One of the reasons that praying about politics turns down the political heat is that it reminds us that God is in charge. When we remember this, we end up clinging a little bit less desperately to the people and policies that we believe in. And when that happens we are a little less likely to demonize ‘the opposition’, a little more likely to be civil, a little more open to discussion and compromise—all of which are necessary if our form of government is going to work.
But how, more specifically, do we pray? Paul gives us some guidance in 1 Timothy 2:1-6, part of which I quoted in my last blog.
First of all, then, I urge that supplications, prayers, intercessions, and thanksgivings be made for all people, for kings and all who are in high positions, that we may lead a peaceful and quiet life, godly and dignified in every way. This is good, and it is pleasing in the sight of God our Savior, who desires all people to be saved and to come to the knowledge of the truth. For there is one God, and there is one mediator between God and men, the man Jesus Christ, who gave himself as a ransom for all.
Notice first—we are to pray for all who are in high positions.
In the midst of giving a commencement address, a speaker asked everyone to rise. He then said, “Those of you who do not know the name of your state governor, please sit and remain seated.” Some sat down. Then he said, “Those of you who do not know the name of at least one of your state’s senators in Washington, please sit.” A larger number took their seats. He continued, “Those of you who do not know the names of both your state’s senators, please sit.” Lots of people sat down. He next asked, “Those of you who do not know the names of your district representatives in your state government, please sit.” By that time, all but a handful were off their feet. Then the speaker observed, “Friends, if we do not know the names of these people, how can we be praying for them?”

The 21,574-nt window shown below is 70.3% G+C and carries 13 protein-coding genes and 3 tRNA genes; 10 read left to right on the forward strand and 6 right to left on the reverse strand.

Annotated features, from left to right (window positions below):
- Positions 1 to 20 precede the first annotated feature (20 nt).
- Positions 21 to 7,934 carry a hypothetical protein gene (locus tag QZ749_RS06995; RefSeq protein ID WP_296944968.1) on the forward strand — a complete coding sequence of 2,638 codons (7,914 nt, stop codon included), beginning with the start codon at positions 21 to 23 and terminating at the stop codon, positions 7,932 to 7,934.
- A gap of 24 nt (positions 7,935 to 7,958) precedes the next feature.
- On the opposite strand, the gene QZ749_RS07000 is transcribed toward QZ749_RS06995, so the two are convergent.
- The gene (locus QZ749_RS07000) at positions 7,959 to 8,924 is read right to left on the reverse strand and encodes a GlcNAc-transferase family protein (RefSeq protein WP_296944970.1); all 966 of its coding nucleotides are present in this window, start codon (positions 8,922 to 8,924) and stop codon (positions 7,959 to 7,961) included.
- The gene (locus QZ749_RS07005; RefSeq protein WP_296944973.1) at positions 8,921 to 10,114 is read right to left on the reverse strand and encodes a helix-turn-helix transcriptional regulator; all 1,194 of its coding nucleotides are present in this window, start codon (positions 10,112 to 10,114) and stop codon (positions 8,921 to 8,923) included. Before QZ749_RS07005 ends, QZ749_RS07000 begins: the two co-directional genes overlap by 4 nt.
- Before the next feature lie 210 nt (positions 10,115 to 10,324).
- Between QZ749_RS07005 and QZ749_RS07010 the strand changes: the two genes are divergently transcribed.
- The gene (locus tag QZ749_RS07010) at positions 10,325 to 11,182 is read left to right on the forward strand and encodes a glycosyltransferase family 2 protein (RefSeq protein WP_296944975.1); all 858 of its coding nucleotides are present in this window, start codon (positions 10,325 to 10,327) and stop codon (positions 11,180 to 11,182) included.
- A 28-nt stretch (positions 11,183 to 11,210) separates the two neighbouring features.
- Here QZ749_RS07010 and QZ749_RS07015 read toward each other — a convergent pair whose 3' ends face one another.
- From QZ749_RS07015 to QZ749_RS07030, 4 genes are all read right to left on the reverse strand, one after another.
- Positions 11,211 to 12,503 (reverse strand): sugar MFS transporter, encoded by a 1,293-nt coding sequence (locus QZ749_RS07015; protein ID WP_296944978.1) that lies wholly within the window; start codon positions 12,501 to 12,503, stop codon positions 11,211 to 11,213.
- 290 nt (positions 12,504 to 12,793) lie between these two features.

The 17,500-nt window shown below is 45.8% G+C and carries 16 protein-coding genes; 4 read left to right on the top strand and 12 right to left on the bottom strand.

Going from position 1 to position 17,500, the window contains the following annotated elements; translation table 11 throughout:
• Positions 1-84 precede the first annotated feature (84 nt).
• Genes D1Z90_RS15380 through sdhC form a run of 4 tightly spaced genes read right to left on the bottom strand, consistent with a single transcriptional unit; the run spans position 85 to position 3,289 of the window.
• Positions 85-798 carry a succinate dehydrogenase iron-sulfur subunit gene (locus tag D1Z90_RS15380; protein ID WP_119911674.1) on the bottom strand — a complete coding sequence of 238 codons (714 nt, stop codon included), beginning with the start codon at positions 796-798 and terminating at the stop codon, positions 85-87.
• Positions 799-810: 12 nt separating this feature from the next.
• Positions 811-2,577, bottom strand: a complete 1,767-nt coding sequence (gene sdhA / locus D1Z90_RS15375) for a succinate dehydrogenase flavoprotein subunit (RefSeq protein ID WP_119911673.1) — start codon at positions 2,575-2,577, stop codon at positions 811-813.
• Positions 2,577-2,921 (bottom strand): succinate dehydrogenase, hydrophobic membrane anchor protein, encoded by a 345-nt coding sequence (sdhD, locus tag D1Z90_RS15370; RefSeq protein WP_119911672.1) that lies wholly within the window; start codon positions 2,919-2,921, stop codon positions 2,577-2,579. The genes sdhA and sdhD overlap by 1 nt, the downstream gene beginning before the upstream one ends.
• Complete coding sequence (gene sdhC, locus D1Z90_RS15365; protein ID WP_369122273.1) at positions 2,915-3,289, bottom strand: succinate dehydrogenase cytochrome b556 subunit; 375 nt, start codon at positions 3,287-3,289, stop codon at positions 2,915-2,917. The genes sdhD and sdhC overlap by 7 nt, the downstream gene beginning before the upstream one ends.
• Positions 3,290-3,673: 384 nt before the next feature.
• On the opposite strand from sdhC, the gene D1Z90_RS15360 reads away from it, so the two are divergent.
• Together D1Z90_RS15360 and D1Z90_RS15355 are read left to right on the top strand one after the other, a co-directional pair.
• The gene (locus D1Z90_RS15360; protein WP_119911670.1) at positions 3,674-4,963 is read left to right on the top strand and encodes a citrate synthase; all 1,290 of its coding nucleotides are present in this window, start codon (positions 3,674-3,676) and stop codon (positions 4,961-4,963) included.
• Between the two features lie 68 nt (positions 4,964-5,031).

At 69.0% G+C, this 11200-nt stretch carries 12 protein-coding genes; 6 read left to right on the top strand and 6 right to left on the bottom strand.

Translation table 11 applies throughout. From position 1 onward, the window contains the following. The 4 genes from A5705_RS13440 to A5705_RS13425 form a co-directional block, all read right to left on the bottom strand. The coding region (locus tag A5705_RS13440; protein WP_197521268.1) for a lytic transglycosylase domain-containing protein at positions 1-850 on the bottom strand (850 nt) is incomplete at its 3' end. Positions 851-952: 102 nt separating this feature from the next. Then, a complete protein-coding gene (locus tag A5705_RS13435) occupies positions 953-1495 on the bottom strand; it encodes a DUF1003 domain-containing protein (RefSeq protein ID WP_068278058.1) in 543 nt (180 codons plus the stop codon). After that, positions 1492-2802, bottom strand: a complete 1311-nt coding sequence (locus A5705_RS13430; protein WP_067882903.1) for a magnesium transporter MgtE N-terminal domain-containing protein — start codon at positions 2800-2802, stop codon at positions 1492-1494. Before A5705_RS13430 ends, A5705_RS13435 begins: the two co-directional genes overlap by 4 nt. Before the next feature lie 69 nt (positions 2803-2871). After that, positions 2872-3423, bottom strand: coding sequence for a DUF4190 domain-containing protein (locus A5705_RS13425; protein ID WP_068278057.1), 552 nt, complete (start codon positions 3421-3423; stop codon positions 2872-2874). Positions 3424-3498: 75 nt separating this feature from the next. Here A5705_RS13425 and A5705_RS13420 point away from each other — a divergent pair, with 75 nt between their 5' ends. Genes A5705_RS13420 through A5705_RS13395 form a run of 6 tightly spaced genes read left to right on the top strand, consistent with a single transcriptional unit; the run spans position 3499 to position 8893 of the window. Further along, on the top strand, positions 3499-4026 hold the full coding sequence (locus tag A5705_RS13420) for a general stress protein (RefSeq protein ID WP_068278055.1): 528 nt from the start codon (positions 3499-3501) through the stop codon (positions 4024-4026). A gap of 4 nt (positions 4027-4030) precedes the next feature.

We could all broaden the sweep of our political praying.
Notice what Paul then says about the content of our political praying: …that we may lead a peaceful and quiet life, godly and dignified in every way.
The most important thing, it seems, is not that a certain law will pass or a certain person will come into power, or that a certain kind of America will take shape. It is rather that, whoever governs, he or she will govern in such a way as to allow the church and its people to thrive. The heart of our political praying is, strangely, that the church will be robust in its love, freedom, and holiness. This means, I might say in passing, that we should be wary of any who use religion politically to divide the church.
Why Paul’s odd priority? Why is the health of the church at the top of Paul’s ‘political prayer list’? He tells us in what follows. It is because the church is the one place on earth where people get to find the deepest source of social binding—the one God through his one mediator.
This is good, and it is pleasing in the sight of God our Savior, who desires all people to be saved and to come to the knowledge of the truth. For there is one God, and there is one mediator between God and men, the man Jesus Christ, who gave himself as a ransom for all.
I don’t think that Paul’s advice on prayer in 1 Timothy 6 is exhaustive. I am not suggesting, in other words, that all we need do is pray for a robust church—since, if we have a strong church, we will have lots of converts, and, presto, a Christian America. I don’t think it is that simple (Nor do I think that God has promised us a Christian America).
What I am suggesting is this. Whatever else we pray for as we pray for America, we must pray for the churches of America. The church is God’s chief political strategy—the place where love and truth come together by the power of the Spirit, where the true Ruler and his cross are known in the breaking down of the ‘dividing walls of hostility’ that are the hallmark of man made political solutions. When we do not pray for the church, we lose sight of her and stop loving her, and we fall into the folly of thinking that there is another, better, more lasting place to find the harmony we long for. There isn’t.
The church shall never perish! Her dear Lord, to defend,
To guide, sustain, and cherish, is with her to the end;
Though there be those that hate her, and false sons in her pale,
Against or foe or traitor she ever shall prevail.